I don't like that.
| 6:51 am on Mar 3, 2011 (gmt 0)|
Swanson - I agree it does seem to have hit more quality white hat sites than it did black hats.
And yes, there are a lot of "muppets" on the BH forums. But there are some private forums and chat groups where some sharp operators also got wiped out.
I just thought it was an important data point that some of them got hit also.
| 7:42 am on Mar 3, 2011 (gmt 0)|
|In fact, Amit Singhal verified today that some poor content can hurt the whole site |
Interesting, but of course the big issue here is the definition of what poor content is.
And on the flip-side developing a best practices around what great content is
Are there particular characteristics of quality content pages themselves that accentuate and push better signals for Google? Citations, references, Date Modified?
Profiles attached to content that cite other authorities? Hubscores and Co-citation.
| 7:54 am on Mar 3, 2011 (gmt 0)|
The difference being black hatter are used to being wiped out every algo updates or so and their strategies incorporate this reality. Not the good guys who toil for years on a site and invest on the long term survival of that site.
| 8:14 am on Mar 3, 2011 (gmt 0)|
Digging further into that is the job right now. Knowing that there are both page-specific scores and also site-wide influences from those scores, is a good start at getting a closer glimpse of the mechanics of it all.
My current guess is that there are many factors being used. I envision that they started with a machine learning algorithm. Give it two seed sets as targets, one containing examples of low quality that they don't want to rank, and a second set of excellent content that they consider vital to rank.
Then let the learning-machine range over all the scores that Caffeine maintains, weighting and re-weighting the 200-plus scoring numbers that they've already got on file. As weighting combinations come up that are more and more a statistically significant match to the seed sets, the actual weights of those factors can be noted. Eventually you get a beta version that can be tweaked further.
Might be total fantasy, but I'm currently thinking the original research work was something in that direction. If it was, then we'll have a devil of a time trying to reverse engineer it. But through trial and error testing, we may begin to see something of its outline.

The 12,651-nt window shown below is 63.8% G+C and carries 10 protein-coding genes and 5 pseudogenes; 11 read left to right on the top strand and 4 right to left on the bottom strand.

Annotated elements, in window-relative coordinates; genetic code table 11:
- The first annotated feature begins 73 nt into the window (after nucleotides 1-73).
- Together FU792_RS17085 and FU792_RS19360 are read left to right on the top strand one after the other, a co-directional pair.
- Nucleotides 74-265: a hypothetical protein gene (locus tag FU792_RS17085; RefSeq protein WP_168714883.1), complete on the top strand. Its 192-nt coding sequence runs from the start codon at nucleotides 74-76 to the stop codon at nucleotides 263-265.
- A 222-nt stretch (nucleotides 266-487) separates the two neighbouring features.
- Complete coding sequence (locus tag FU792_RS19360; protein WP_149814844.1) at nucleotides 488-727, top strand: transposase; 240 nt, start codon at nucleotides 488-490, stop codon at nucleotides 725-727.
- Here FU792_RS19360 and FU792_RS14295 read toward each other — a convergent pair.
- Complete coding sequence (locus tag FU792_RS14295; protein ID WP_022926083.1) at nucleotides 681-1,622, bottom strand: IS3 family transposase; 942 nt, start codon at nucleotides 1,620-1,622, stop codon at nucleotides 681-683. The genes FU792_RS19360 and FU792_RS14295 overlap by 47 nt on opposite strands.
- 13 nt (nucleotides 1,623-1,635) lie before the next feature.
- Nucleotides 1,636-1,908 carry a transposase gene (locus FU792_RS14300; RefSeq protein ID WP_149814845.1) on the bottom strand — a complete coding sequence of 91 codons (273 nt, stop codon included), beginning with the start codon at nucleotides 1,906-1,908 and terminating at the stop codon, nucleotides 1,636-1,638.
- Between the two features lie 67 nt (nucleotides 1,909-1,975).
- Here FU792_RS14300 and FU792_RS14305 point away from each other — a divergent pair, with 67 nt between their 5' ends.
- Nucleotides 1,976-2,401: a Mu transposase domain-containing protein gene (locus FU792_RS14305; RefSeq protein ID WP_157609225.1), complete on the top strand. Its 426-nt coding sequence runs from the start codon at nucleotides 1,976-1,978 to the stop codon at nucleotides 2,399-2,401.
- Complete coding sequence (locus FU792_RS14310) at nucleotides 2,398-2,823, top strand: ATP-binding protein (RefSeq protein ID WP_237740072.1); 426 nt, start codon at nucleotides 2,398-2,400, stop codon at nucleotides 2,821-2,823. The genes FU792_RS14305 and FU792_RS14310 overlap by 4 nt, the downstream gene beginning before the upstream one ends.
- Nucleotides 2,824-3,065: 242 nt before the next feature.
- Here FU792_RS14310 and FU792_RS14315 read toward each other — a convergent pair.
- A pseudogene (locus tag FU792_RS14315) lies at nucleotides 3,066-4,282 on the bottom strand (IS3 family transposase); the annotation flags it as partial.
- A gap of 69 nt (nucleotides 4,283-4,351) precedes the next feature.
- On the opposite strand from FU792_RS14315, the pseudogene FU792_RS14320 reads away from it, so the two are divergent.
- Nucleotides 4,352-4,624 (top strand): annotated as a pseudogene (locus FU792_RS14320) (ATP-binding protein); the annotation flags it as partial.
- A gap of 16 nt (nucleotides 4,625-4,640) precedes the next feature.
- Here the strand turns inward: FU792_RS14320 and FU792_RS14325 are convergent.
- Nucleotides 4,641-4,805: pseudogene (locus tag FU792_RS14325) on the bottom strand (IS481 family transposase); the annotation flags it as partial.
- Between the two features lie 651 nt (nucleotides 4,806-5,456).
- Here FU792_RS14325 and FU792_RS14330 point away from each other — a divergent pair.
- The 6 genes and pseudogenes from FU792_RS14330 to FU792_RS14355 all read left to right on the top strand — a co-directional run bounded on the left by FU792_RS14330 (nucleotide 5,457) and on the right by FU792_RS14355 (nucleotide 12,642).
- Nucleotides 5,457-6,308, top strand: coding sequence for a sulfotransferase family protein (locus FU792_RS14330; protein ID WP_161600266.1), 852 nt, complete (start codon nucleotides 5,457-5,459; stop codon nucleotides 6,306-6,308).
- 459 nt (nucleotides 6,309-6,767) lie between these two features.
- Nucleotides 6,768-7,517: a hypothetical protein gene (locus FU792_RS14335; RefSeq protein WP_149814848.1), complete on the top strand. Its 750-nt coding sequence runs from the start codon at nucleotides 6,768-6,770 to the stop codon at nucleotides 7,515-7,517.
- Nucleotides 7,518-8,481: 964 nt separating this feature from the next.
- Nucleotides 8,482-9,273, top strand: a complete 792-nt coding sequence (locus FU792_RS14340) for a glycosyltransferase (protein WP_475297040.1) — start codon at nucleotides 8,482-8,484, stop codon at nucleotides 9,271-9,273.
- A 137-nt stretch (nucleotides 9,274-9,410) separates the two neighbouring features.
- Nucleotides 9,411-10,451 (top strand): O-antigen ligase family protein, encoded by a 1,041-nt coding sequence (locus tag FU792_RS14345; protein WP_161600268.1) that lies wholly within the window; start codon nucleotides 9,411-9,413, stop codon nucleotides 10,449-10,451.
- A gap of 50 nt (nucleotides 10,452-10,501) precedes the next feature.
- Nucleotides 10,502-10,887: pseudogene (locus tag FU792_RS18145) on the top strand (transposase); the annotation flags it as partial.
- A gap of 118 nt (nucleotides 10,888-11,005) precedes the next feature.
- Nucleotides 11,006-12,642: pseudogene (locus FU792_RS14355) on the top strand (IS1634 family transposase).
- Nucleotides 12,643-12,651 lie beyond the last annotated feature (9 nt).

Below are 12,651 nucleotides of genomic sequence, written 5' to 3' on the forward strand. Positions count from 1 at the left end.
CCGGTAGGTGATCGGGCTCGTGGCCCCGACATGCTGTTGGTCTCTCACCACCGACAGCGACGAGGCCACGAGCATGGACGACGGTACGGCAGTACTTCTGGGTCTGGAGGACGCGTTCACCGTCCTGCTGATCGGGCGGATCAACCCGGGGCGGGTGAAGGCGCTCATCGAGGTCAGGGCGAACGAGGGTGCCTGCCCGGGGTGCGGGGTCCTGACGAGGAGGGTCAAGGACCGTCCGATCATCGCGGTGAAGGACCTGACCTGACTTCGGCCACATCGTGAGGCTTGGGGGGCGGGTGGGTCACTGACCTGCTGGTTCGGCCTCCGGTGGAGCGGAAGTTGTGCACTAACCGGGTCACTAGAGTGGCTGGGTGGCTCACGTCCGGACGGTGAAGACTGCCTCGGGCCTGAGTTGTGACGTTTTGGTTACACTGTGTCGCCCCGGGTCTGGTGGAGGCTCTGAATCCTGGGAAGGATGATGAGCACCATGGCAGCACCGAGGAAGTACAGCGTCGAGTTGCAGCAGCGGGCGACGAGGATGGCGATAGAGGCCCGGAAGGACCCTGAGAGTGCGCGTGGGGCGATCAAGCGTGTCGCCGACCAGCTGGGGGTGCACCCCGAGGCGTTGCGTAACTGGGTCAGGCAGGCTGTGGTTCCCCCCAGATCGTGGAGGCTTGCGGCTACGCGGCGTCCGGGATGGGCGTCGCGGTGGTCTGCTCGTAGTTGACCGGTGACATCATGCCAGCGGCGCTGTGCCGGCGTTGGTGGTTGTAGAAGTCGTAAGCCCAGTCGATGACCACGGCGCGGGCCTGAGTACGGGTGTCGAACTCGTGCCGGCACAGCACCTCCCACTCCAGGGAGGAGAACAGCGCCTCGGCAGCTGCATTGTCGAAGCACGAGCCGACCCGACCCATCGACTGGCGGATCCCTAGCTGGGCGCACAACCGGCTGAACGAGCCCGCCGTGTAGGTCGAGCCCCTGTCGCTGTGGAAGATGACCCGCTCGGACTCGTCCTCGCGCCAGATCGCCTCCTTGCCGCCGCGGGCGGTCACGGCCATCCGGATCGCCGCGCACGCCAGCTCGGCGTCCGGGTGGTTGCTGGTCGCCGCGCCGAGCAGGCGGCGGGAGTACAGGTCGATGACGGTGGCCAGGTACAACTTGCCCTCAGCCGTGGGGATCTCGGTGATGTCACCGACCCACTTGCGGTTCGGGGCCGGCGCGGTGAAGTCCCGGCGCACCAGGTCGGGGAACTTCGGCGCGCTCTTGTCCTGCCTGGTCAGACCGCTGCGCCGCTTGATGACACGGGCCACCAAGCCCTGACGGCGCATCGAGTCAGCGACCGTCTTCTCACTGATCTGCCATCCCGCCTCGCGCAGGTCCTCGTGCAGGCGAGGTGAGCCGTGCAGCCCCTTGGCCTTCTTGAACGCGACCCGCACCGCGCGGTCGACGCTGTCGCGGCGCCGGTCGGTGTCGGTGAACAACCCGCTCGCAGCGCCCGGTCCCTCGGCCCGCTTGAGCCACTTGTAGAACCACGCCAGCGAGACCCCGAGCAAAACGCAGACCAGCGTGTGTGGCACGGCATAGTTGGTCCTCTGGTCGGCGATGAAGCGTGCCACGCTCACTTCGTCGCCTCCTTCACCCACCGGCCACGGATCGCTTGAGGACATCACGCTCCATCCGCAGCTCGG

Then there's also a chance that something totally new is also in the mix - some form of linguistic analysis that was never included in the algorithm before. A newbie scoring factor wouldn't be allowed to carry the whole thing, but it could be in there, too.
After all, measuring Quality is a new game, where measuring Relevance is relatively mature. A new factor or two might be needed for the new game. And we've already had public comments that Quality and Relevance measures tend to conflict with each other.
| 8:19 am on Mar 3, 2011 (gmt 0)|
After a relatively brief (2-hr) look at the sites noted... I feel that apart from the quality and uniqueness of the content, the top winners are clearly much better structured and conceived overall than the losers are. It absolutely jumps out at me.
| 3:52 pm on Mar 3, 2011 (gmt 0)|
< moved from another location >
Here is a great article from Search Engine Land regarding the winners and losers from Google's content farm algo update:
More Farmer Update Winners, Losers: Wikihow, Blippr & Yahoo Answers [searchengineland.com]
Search Metrics published there Organic Performance Index (OPI)report recently and they have a list of winners and losers based on the update. Question, why are low quality content sites like Yahoo Answers and Wiki How gaining because of the update? Aren't these sites considered content farms?
[edited by: tedster at 5:47 pm (utc) on Mar 3, 2011]
| 5:51 pm on Mar 3, 2011 (gmt 0)|
Thanks for the link. This is what happens with a computer-based algorithm. It just can't match a human idea perfectly. Heck, many humans don't even have the same idea of what a content farm is. That's probably why Google was careful not to use the words "content farm" when they announced the update.
| 6:09 pm on Mar 3, 2011 (gmt 0)|
If yahoo answers is one low quality UGC, youtube is another one.All it can rank is for videos and definitely not for its content.Youtube does seem to have gained heavily by this update.The only think in common between these two is "lots of related content".
If we consider this to be the farmers update, then I don't see a reason why these real farms, with huge internal links should gain while ezinearticles and others fall.
People talk about some quality factors being introduced in this update, but what is QUALITY?
When youtube and yahoo answers can rank better, I really wonder when people talk about grammar, incomplete sentences etc. being a quality factor used in this algo.
Can someone pls. throw more light on this.
There are three sets of serps I am seeing now. The farmers algo (is it?) runs the US SERPS and there is another one that runs elsewhere (country specific TLDs).There is this third one that I see on google.com and this still retains the SERPS before the update.
Does anyone else see this?
Here is one interesting test I did in the past few days.I tweaked the title for an affected page and then reversed it.The cache is showing the reversed title, while the SERPS still show the tweaked title.It has been like this for two days now.What is happening here? Can anyone guess?
ps: Someone mentioned that gizmodo gained in this update and I noticed it too.
| 6:31 pm on Mar 3, 2011 (gmt 0)|
I was just going through the list and another noticeable common thing about the top winners is they are mostly "How to" sites.wikihow, ehow, instructables, howstuffworks, etc.
Does a larger percentage of "How to" titles help in hoodwinking this algo? Or is the algo having a soft corner for sites with lots of pages that answer to "How to" questions.
I would say that yahoo answers too has a higher percentage of "How to" titled pages.
| 6:45 pm on Mar 3, 2011 (gmt 0)|
|WikiHow is ranking No.1 on Google with articles about “how to eat a banana,” “how to eat a sandwich,” and “how to make toast.” |
Good to know.
Now THAT is quality.
Add Craigslist to the site of winners with low quality UGC like youtube and yahoo answers. However, I think there is more to looking at sentence structure and perhaps "usefulness" factor gets into play or the "social" factor.